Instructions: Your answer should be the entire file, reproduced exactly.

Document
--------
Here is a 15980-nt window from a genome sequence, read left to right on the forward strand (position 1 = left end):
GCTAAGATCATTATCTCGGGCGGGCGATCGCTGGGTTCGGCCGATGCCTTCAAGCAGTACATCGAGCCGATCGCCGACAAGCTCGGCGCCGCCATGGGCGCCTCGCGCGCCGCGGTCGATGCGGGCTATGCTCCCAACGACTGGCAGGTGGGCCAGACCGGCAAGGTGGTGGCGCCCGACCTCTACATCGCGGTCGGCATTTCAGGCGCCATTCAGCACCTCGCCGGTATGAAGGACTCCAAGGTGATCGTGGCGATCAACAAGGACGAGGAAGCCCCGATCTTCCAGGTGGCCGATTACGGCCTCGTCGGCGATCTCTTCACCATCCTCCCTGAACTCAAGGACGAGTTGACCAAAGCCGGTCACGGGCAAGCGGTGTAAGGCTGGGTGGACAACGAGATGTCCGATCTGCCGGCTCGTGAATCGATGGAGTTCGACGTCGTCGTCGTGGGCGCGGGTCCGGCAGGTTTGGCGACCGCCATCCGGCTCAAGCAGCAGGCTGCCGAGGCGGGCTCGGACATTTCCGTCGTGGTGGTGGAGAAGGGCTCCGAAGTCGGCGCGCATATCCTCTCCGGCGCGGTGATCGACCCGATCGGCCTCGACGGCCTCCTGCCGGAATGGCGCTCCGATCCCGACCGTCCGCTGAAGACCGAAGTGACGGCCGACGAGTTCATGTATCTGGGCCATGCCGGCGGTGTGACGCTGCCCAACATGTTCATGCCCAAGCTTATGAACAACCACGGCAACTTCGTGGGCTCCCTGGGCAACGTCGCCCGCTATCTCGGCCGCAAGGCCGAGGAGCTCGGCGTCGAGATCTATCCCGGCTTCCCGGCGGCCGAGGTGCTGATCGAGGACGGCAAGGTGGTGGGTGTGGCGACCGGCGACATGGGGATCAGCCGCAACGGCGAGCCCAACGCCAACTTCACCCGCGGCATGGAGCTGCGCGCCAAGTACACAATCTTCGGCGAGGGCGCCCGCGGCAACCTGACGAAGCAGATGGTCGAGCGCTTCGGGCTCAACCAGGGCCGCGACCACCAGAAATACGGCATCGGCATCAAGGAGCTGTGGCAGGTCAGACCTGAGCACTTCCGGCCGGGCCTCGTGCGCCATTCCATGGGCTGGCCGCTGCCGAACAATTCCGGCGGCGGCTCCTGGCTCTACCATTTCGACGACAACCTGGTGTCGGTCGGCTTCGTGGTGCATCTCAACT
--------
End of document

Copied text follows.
Here is a 15980-nt window from a genome sequence, read left to right on the forward strand (position 1 = left end):
GCTAAGATCATTATCTCGGGCGGGCGATCGCTGGGTTCGGCCGATGCCTTCAAGCAGTACATCGAGCCGATCGCCGACAAGCTCGGCGCCGCCATGGGCGCCTCGCGCGCCGCGGTCGATGCGGGCTATGCTCCCAACGACTGGCAGGTGGGCCAGACCGGCAAGGTGGTGGCGCCCGACCTCTACATCGCGGTCGGCATTTCAGGCGCCATTCAGCACCTCGCCGGTATGAAGGACTCCAAGGTGATCGTGGCGATCAACAAGGACGAGGAAGCCCCGATCTTCCAGGTGGCCGATTACGGCCTCGTCGGCGATCTCTTCACCATCCTCCCTGAACTCAAGGACGAGTTGACCAAAGCCGGTCACGGGCAAGCGGTGTAAGGCTGGGTGGACAACGAGATGTCCGATCTGCCGGCTCGTGAATCGATGGAGTTCGACGTCGTCGTCGTGGGCGCGGGTCCGGCAGGTTTGGCGACCGCCATCCGGCTCAAGCAGCAGGCTGCCGAGGCGGGCTCGGACATTTCCGTCGTGGTGGTGGAGAAGGGCTCCGAAGTCGGCGCGCATATCCTCTCCGGCGCGGTGATCGACCCGATCGGCCTCGACGGCCTCCTGCCGGAATGGCGCTCCGATCCCGACCGTCCGCTGAAGACCGAAGTGACGGCCGACGAGTTCATGTATCTGGGCCATGCCGGCGGTGTGACGCTGCCCAACATGTTCATGCCCAAGCTTATGAACAACCACGGCAACTTCGTGGGCTCCCTGGGCAACGTCGCCCGCTATCTCGGCCGCAAGGCCGAGGAGCTCGGCGTCGAGATCTATCCCGGCTTCCCGGCGGCCGAGGTGCTGATCGAGGACGGCAAGGTGGTGGGTGTGGCGACCGGCGACATGGGGATCAGCCGCAACGGCGAGCCCAACGCCAACTTCACCCGCGGCATGGAGCTGCGCGCCAAGTACACAATCTTCGGCGAGGGCGCCCGCGGCAACCTGACGAAGCAGATGGTCGAGCGCTTCGGGCTCAACCAGGGCCGCGACCACCAGAAATACGGCATCGGCATCAAGGAGCTGTGGCAGGTCAGACCTGAGCACTTCCGGCCGGGCCTCGTGCGCCATTCCATGGGCTGGCCGCTGCCGAACAATTCCGGCGGCGGCTCCTGGCTCTACCATTTCGACGACAACCTGGTGTCGGTCGGCTTCGTGGTGCATCTCAACT